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Getting to know Drupal

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Drupal

You may recall that I've been working on revamping one of my Web sites with the open-source Drupal content management system (CMS). I'm finally done with the implementation and the design work and I'm well on my way into deployment, so I wanted to let you know that Drupal has ended up working extremely well for me.

It didn't start that way! First, I found that Ubuntu and Drupal were, for me anyway, not a good fit.

I then moved on to deploying a test system on SUSE 10. This went better, but along the way I found that Drupal was a bit cranky. The long and short of is that you need to make sure you have just the right versions of MySQL, PHP, and Apache lined up correctly for your version of Drupal, or you're likely to run into trouble.

With that done, though, I was quickly able to build the framework of my Web site and run up my test system structure. In case you haven't done this kind of thing before, always, always build a test site instead of tinkering with your site on the Web.

Now, I was finally seeing the promise I'd seen earlier when I decided to use Drupal. Its excellent taxonomy system made it simple to use both hierarchical classification and term synonmyns. In English, this means I can classify documents so that they're easy to find.

For example, as I enter stories about SCO's legal fights, its OpenServer operating system, or how Caldera and the Santa Cruz Operation became SCO, I simply classify them with the taxonomy term: "SCO." Now, whenever anyone wants to see what I've written about SCO, they can just pick that term from the menu or any story about SCO, and, ta-da, a listing of the SCO stories appears.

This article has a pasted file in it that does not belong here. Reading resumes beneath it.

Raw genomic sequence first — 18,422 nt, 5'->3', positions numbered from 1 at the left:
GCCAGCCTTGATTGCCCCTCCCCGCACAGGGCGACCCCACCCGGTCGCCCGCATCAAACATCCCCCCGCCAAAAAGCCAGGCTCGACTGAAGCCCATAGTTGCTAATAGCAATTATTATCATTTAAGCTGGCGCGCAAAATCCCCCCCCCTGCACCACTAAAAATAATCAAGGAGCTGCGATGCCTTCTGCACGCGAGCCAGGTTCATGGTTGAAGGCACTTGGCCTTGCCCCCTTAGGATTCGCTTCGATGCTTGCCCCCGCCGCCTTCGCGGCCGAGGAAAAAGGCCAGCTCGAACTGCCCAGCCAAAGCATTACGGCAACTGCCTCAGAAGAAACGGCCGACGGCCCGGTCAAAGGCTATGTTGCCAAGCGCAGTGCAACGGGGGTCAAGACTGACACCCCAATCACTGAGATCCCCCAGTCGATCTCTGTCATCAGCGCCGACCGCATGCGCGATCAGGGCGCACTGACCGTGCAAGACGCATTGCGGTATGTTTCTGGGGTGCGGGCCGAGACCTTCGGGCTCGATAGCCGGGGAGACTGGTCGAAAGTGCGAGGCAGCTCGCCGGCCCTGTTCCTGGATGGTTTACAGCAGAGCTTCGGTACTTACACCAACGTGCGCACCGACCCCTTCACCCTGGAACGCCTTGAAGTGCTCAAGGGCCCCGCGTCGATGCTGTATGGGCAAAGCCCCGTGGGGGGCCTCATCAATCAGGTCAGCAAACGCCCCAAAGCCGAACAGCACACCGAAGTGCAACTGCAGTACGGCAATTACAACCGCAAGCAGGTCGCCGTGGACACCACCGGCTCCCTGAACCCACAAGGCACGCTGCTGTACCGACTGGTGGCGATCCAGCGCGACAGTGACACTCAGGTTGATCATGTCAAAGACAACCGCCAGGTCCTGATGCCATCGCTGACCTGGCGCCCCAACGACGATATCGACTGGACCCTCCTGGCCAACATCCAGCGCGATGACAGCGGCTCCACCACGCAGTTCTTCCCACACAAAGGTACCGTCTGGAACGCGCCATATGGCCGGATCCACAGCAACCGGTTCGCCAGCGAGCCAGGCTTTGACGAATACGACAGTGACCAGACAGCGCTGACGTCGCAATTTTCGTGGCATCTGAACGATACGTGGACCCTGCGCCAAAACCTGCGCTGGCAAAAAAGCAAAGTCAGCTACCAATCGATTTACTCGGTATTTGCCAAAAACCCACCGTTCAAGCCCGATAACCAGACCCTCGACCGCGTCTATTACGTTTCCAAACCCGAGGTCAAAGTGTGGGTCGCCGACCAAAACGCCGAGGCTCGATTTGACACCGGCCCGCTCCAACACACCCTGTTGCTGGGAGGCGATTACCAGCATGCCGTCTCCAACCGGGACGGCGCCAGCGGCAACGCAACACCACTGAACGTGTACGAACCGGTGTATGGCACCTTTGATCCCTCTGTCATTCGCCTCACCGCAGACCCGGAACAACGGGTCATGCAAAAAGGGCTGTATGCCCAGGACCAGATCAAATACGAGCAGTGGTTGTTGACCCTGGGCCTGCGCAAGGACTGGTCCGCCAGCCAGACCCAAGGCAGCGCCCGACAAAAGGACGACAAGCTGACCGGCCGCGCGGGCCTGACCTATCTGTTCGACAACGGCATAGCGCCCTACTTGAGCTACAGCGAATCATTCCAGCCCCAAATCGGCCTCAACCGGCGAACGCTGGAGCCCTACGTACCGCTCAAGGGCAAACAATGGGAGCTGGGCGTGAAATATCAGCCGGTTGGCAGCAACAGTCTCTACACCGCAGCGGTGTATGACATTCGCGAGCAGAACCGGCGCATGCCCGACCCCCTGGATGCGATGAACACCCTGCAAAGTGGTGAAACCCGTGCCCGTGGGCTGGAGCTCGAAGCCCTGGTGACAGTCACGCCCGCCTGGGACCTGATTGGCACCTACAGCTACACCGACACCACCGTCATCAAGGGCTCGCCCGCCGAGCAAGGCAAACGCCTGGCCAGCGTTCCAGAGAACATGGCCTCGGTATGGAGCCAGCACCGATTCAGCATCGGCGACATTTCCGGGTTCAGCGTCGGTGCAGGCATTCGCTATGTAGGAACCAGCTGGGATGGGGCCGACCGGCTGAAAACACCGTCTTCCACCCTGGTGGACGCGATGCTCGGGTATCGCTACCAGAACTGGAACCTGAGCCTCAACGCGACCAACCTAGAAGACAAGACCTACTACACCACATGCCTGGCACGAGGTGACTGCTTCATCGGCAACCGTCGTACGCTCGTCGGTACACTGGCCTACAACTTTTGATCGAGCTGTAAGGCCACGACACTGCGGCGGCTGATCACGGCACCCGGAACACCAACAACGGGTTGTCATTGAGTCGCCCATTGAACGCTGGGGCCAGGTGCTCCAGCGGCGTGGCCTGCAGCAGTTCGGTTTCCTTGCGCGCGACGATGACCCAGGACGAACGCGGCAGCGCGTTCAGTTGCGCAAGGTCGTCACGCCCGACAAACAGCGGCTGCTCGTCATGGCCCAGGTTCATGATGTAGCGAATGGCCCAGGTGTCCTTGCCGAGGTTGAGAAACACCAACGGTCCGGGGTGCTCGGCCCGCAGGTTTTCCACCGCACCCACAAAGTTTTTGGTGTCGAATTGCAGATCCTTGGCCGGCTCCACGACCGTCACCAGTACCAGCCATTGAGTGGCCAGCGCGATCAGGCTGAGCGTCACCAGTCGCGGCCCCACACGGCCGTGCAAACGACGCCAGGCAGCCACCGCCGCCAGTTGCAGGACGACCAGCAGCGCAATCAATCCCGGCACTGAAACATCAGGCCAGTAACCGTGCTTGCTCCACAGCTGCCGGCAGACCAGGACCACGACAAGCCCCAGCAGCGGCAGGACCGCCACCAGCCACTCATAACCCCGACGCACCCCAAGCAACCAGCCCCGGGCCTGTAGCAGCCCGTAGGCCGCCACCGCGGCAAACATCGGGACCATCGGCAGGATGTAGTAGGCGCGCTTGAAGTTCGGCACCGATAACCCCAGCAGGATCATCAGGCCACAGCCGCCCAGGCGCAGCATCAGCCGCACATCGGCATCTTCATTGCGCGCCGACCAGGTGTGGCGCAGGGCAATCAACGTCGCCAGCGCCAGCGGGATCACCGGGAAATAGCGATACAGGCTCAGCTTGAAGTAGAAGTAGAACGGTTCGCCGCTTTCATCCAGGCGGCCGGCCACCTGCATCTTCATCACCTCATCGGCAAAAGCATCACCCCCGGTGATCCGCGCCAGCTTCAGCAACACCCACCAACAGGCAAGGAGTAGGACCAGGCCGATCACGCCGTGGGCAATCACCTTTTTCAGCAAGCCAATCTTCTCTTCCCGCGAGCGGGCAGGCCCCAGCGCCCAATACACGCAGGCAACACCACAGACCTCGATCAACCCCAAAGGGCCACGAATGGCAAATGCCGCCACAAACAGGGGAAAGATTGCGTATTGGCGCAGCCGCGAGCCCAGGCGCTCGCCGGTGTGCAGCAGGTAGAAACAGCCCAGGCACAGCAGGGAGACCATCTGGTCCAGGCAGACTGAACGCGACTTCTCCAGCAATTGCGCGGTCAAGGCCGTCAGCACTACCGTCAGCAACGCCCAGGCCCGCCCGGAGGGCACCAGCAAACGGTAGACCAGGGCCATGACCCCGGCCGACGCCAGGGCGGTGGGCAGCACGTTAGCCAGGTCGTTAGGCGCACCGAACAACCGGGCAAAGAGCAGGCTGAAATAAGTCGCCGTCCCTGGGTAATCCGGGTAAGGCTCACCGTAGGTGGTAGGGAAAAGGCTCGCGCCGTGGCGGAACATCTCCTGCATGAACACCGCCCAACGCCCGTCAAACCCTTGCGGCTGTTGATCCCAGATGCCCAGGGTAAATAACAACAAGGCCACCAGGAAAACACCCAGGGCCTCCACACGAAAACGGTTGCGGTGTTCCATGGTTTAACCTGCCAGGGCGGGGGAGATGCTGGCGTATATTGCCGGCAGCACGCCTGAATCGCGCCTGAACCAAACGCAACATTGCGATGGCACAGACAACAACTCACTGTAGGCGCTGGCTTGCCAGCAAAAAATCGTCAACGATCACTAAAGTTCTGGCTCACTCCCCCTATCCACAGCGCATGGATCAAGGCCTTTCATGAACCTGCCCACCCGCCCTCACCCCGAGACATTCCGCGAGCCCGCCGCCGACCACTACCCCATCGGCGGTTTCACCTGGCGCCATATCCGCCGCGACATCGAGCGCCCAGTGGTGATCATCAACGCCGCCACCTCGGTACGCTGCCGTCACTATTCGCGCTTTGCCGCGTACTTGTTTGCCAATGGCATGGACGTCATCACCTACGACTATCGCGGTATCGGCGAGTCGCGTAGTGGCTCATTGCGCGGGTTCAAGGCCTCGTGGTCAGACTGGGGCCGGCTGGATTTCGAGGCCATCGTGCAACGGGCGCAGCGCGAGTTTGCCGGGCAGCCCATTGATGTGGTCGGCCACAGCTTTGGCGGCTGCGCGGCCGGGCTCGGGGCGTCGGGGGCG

I don't need to organize them, I don't need to set up a directory for them. I don't need to do anything. Now, some of you might be thinking, "couldn't I just Google them up?" Well, yes and no. With a search engine, you'd also get the stores that simply mention SCO in passing.

With this system, I also don't have to work on creating a separate table of contents. My taxonomy automatically becomes my menu system.

Of course, this is overkill for a simple blog, but for a complex site with many articles, it's exactly what you want.

Full Story.

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    Ryan Icculus Gordon has just recently been on a guest on the excellent Linux Action Show to talk about Linux gaming. Ryan Icculus Gordon is the name behind a number of big ports, and you can see here just what he has done. Hint: It's a lot.
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